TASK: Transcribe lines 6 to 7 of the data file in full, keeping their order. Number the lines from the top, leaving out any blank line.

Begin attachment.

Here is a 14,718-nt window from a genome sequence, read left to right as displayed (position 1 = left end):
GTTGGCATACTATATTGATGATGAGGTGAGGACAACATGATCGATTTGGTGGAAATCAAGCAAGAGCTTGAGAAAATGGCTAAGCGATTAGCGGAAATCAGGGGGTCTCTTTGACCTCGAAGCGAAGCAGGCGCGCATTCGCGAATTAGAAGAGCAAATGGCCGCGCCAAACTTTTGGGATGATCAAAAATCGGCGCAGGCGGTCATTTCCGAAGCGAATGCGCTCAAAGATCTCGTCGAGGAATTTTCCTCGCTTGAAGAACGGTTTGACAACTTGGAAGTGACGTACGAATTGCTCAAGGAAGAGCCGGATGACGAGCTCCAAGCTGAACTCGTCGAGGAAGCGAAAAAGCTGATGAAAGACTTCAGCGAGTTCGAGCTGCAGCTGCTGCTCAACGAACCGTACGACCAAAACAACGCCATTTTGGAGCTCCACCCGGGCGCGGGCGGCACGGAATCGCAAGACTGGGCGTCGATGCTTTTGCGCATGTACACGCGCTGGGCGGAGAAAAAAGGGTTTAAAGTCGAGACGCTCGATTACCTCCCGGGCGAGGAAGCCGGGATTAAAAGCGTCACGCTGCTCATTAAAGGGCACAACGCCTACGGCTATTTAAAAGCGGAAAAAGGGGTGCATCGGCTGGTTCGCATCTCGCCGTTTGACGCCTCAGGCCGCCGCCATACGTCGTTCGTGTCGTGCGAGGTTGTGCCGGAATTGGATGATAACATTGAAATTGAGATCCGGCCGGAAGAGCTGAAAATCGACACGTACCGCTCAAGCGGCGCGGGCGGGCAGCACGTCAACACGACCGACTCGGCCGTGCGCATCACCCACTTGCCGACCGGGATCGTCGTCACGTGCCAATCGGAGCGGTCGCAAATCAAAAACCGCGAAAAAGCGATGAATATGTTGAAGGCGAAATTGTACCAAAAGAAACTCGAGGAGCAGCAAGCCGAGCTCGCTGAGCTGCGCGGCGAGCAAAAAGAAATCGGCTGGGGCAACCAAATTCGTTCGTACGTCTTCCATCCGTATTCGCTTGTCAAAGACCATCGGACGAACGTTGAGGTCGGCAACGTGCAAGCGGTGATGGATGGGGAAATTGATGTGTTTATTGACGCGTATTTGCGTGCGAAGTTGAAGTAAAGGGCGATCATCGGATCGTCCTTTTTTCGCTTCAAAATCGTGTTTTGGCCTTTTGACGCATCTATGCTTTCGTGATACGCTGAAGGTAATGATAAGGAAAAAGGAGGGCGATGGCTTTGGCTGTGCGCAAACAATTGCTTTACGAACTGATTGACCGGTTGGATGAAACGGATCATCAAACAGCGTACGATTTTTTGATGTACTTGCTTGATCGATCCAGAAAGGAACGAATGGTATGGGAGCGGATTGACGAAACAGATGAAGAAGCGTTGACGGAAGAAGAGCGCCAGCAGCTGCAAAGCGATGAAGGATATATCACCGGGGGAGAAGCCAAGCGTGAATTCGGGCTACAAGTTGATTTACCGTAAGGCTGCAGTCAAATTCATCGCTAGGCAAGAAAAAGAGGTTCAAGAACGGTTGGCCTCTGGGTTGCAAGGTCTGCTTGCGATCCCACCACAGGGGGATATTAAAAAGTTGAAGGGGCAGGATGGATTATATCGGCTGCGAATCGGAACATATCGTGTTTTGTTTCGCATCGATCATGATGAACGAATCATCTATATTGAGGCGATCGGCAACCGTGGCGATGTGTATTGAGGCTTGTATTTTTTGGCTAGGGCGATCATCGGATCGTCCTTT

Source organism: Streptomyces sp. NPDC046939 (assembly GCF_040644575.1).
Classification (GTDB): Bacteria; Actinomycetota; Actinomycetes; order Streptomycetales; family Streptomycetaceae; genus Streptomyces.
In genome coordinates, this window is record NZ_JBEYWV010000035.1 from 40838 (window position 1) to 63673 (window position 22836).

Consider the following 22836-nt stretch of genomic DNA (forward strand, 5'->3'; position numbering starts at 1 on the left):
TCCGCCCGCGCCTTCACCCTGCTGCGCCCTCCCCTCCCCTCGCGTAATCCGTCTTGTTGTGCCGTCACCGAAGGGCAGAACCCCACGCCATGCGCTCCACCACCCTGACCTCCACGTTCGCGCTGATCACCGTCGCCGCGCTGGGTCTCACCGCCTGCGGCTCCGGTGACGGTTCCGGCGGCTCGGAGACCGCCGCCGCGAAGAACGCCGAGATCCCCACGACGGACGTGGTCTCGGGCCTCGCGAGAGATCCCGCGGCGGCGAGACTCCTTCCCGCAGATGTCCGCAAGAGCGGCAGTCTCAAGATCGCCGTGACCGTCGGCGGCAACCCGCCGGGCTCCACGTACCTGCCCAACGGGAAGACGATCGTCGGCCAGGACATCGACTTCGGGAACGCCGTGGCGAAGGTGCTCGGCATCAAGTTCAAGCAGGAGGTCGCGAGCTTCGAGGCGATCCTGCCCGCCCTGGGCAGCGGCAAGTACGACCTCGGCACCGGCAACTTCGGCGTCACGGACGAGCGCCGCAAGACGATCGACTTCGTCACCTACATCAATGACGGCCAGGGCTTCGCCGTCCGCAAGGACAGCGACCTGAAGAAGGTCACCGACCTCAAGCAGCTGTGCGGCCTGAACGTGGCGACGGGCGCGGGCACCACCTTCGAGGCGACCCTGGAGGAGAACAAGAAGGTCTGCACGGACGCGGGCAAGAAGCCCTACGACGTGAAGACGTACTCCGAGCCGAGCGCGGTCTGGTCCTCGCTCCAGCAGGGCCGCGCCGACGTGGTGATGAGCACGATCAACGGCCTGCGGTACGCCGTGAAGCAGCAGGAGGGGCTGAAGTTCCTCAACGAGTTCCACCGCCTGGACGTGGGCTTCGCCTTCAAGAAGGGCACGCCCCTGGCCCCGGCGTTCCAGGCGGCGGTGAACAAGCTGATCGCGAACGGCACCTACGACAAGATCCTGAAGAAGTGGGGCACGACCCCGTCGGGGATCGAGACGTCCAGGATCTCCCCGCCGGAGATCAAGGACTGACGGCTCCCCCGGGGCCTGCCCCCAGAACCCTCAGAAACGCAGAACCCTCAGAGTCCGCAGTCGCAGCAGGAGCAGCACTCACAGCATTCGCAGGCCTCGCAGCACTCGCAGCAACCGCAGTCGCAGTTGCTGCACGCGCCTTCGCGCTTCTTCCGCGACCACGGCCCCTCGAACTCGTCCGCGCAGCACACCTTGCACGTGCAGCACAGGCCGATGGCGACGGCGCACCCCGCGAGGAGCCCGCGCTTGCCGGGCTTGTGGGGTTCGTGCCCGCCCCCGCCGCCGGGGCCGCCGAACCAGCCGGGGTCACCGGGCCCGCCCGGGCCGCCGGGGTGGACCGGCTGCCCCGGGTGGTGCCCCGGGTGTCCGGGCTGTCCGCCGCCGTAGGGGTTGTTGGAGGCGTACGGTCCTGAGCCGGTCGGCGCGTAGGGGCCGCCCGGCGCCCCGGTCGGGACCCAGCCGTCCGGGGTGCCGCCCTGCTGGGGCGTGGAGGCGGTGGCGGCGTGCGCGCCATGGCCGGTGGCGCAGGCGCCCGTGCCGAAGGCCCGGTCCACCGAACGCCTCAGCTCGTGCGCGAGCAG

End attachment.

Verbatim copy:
Consider the following 22836-nt stretch of genomic DNA (forward strand, 5'->3'; position numbering starts at 1 on the left):
TCCGCCCGCGCCTTCACCCTGCTGCGCCCTCCCCTCCCCTCGCGTAATCCGTCTTGTTGTGCCGTCACCGAAGGGCAGAACCCCACGCCATGCGCTCCACCACCCTGACCTCCACGTTCGCGCTGATCACCGTCGCCGCGCTGGGTCTCACCGCCTGCGGCTCCGGTGACGGTTCCGGCGGCTCGGAGACCGCCGCCGCGAAGAACGCCGAGATCCCCACGACGGACGTGGTCTCGGGCCTCGCGAGAGATCCCGCGGCGGCGAGACTCCTTCCCGCAGATGTCCGCAAGAGCGGCAGTCTCAAGATCGCCGTGACCGTCGGCGGCAACCCGCCGGGCTCCACGTACCTGCCCAACGGGAAGACGATCGTCGGCCAGGACATCGACTTCGGGAACGCCGTGGCGAAGGTGCTCGGCATCAAGTTCAAGCAGGAGGTCGCGAGCTTCGAGGCGATCCTGCCCGCCCTGGGCAGCGGCAAGTACGACCTCGGCACCGGCAACTTCGGCGTCACGGACGAGCGCCGCAAGACGATCGACTTCGTCACCTACATCAATGACGGCCAGGGCTTCGCCGTCCGCAAGGACAGCGACCTGAAGAAGGTCACCGACCTCAAGCAGCTGTGCGGCCTGAACGTGGCGACGGGCGCGGGCACCACCTTCGAGGCGACCCTGGAGGAGAACAAGAAGGTCTGCACGGACGCGGGCAAGAAGCCCTACGACGTGAAGACGTACTCCGAGCCGAGCGCGGTCTGGTCCTCGCTCCAGCAGGGCCGCGCCGACGTGGTGATGAGCACGATCAACGGCCTGCGGTACGCCGTGAAGCAGCAGGAGGGGCTGAAGTTCCTCAACGAGTTCCACCGCCTGGACGTGGGCTTCGCCTTCAAGAAGGGCACGCCCCTGGCCCCGGCGTTCCAGGCGGCGGTGAACAAGCTGATCGCGAACGGCACCTACGACAAGATCCTGAAGAAGTGGGGCACGACCCCGTCGGGGATCGAGACGTCCAGGATCTCCCCGCCGGAGATCAAGGACTGACGGCTCCCCCGGGGCCTGCCCCCAGAACCCTCAGAAACGCAGAACCCTCAGAGTCCGCAGTCGCAGCAGGAGCAGCACTCACAGCATTCGCAGGCCTCGCAGCACTCGCAGCAACCGCAGTCGCAGTTGCTGCACGCGCCTTCGCGCTTCTTCCGCGACCACGGCCCCTCGAACTCGTCCGCGCAGCACACCTTGCACGTGCAGCACAGGCCGATGGCGACGGCGCACCCCGCGAGGAGCCCGCGCTTGCCGGGCTTGTGGGGTTCGTGCCCGCCCCCGCCGCCGGGGCCGCCGAACCAGCCGGGGTCACCGGGCCCGCCCGGGCCGCCGGGGTGGACCGGCTGCCCCGGGTGGTGCCCCGGGTGTCCGGGCTGTCCGCCGCCGTAGGGGTTGTTGGAGGCGTACGGTCCTGAGCCGGTCGGCGCGTAGGGGCCGCCCGGCGCCCCGGTCGGGACCCAGCCGTCCGGGGTGCCGCCCTGCTGGGGCGTGGAGGCGGTGGCGGCGTGCGCGCCATGGCCGGTGGCGCAGGCGCCCGTGCCGAAGGCCCGGTCCACCGAACGCCTCAGCTCGTGCGCGAGCAG